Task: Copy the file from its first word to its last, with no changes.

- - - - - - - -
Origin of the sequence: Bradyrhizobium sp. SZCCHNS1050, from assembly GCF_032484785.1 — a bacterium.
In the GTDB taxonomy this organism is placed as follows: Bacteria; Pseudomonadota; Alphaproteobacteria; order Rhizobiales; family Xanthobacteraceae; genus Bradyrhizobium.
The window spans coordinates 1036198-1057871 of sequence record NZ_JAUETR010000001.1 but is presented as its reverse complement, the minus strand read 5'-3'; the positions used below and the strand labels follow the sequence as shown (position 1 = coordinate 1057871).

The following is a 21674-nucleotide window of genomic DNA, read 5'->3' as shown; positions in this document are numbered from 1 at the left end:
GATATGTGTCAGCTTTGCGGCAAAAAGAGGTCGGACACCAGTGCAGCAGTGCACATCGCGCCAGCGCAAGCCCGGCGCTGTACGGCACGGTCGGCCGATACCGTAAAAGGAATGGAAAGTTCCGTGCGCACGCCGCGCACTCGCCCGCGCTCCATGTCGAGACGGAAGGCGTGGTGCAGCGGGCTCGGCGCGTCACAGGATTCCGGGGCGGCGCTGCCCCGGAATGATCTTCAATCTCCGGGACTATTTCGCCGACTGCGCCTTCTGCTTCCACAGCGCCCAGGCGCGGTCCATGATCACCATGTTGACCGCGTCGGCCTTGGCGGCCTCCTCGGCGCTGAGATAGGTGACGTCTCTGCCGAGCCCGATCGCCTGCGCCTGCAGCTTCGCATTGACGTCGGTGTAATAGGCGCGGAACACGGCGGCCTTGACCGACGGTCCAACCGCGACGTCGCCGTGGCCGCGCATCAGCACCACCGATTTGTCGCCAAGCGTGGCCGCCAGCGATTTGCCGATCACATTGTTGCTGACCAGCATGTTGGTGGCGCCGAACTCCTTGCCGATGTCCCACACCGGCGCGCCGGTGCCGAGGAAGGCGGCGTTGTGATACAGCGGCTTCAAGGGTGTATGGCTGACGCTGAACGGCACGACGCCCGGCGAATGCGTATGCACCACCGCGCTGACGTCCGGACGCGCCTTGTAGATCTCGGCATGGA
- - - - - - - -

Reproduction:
Origin of the sequence: Bradyrhizobium sp. SZCCHNS1050, from assembly GCF_032484785.1 — a bacterium.
In the GTDB taxonomy this organism is placed as follows: Bacteria; Pseudomonadota; Alphaproteobacteria; order Rhizobiales; family Xanthobacteraceae; genus Bradyrhizobium.
The window spans coordinates 1036198-1057871 of sequence record NZ_JAUETR010000001.1 but is presented as its reverse complement, the minus strand read 5'-3'; the positions used below and the strand labels follow the sequence as shown (position 1 = coordinate 1057871).

The following is a 21674-nucleotide window of genomic DNA, read 5'->3' as shown; positions in this document are numbered from 1 at the left end:
GATATGTGTCAGCTTTGCGGCAAAAAGAGGTCGGACACCAGTGCAGCAGTGCACATCGCGCCAGCGCAAGCCCGGCGCTGTACGGCACGGTCGGCCGATACCGTAAAAGGAATGGAAAGTTCCGTGCGCACGCCGCGCACTCGCCCGCGCTCCATGTCGAGACGGAAGGCGTGGTGCAGCGGGCTCGGCGCGTCACAGGATTCCGGGGCGGCGCTGCCCCGGAATGATCTTCAATCTCCGGGACTATTTCGCCGACTGCGCCTTCTGCTTCCACAGCGCCCAGGCGCGGTCCATGATCACCATGTTGACCGCGTCGGCCTTGGCGGCCTCCTCGGCGCTGAGATAGGTGACGTCTCTGCCGAGCCCGATCGCCTGCGCCTGCAGCTTCGCATTGACGTCGGTGTAATAGGCGCGGAACACGGCGGCCTTGACCGACGGTCCAACCGCGACGTCGCCGTGGCCGCGCATCAGCACCACCGATTTGTCGCCAAGCGTGGCCGCCAGCGATTTGCCGATCACATTGTTGCTGACCAGCATGTTGGTGGCGCCGAACTCCTTGCCGATGTCCCACACCGGCGCGCCGGTGCCGAGGAAGGCGGCGTTGTGATACAGCGGCTTCAAGGGTGTATGGCTGACGCTGAACGGCACGACGCCCGGCGAATGCGTATGCACCACCGCGCTGACGTCCGGACGCGCCTTGTAGATCTCGGCATGGA